Most of these violent and oppressive acts were supposedly done in God’s name. What a sickening way to take His name in vain.

That’s why Adventists wholeheartedly emphasize the importance of religious liberty. Worship of the God we love shouldn’t be built on fear, but on faith and love (1 John 4:18).

We see this kind of freedom as everyone’s right.10 If we want to be able to worship God freely, as we’re so convicted, it’s only fair that we want the same opportunity for others.

But what happens when someone is not permitted to worship freely?

An Adventist organization called PARL steps in to ensure they receive fair treatment.

What is PARL?

PARL stands for Public Affairs and Religious Liberty.11 It was created by the Adventist Church to support and defend religious liberty, and it’s thought to be one of the largest Christian efforts to preserve religious freedom.12

So how does PARL accomplish this?

They help by:13

  • Participating in international efforts to advocate for the freedom of religion (ex: Geneva Convention)
  • Holding special events to discuss the importance of religious liberty with government officials
  • Spreading awareness, such as the production and distribution of Liberty Magazine
  • Connecting church members with legal counsel or advice if their religious freedom is not being respected by their employer, educational institution, care provider, etc.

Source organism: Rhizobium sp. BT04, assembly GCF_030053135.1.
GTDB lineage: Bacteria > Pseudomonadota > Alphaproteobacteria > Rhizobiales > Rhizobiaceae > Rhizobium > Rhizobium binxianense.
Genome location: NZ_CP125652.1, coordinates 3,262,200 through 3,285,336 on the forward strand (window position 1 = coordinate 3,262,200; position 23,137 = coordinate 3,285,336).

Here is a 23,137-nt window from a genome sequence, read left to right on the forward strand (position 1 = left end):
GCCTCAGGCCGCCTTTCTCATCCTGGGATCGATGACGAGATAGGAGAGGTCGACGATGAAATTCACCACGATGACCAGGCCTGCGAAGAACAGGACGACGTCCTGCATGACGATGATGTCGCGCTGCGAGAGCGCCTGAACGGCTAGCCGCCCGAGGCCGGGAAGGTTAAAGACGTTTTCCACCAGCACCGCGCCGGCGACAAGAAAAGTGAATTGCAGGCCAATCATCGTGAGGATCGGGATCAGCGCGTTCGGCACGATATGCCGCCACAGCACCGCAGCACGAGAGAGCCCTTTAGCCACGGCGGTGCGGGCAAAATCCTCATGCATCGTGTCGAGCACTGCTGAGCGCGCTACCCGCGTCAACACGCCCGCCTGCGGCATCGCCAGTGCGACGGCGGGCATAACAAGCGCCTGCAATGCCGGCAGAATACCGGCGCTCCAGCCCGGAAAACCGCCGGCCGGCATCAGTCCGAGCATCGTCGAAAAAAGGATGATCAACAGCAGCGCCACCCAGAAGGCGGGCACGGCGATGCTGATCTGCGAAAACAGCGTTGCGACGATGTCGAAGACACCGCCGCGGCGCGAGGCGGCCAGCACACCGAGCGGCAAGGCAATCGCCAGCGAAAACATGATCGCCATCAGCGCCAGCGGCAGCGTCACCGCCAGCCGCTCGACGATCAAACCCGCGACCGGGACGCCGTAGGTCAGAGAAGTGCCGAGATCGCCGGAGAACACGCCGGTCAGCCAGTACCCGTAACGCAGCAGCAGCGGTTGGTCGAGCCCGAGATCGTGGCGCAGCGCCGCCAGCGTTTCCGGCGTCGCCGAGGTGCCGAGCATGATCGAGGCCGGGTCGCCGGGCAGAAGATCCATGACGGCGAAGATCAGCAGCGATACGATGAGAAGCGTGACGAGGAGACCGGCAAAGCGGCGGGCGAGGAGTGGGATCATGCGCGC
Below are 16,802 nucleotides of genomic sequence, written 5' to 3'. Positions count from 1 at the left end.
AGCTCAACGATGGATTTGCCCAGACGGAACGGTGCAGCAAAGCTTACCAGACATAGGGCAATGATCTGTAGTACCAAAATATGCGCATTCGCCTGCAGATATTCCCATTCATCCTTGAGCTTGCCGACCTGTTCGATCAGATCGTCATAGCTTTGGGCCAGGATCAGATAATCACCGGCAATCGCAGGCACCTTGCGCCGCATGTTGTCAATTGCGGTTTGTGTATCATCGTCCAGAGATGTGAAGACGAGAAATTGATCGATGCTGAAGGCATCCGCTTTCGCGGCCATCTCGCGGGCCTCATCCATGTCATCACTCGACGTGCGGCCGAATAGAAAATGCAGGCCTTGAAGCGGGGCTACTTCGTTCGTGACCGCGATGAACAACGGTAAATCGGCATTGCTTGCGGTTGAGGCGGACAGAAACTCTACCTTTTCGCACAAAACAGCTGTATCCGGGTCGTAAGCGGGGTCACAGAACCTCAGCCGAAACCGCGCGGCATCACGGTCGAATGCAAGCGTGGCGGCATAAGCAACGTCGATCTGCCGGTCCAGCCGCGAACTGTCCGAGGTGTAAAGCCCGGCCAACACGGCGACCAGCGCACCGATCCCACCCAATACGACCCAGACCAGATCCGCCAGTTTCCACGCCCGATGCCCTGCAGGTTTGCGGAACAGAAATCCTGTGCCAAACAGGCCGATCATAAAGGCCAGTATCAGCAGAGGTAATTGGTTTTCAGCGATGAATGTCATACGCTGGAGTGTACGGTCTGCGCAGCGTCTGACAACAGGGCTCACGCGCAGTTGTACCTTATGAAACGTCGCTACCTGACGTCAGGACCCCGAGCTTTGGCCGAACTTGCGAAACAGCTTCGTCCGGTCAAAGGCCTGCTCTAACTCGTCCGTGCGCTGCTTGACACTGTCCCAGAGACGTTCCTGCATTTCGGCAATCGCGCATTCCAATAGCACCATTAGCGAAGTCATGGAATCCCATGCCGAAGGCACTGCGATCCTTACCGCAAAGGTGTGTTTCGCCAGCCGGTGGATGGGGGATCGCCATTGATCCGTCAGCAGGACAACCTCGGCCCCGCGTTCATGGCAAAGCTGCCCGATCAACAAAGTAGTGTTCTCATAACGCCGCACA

And on several occasions, PARL intervened in Congress’ attempts to pass religious laws.

The US Capitol, where Congress meets and has attempted to pass laws restricting religious freedomFor example, in the 1880s and 1920s, Congress tried to pass laws that would forbid most types of business to take place on Sundays.14 This was because most Christians considered Sunday a holy day, and a time to encourage church attendance.

Naturally, because Adventists celebrate the original seventh-day Sabbath as God’s holy day of rest, this could make business more difficult for them, and it could single them out as a group of people worshiping on a different day than the one the government recognized.

But more than anything, if the government appeared to favor one religion or worship practice over another, that would be a violation of the Bill of Rights. And it would make religious liberty in general more difficult to promote.

Fortunately, PARL was able to produce enough signatures to help that legislation get rejected.15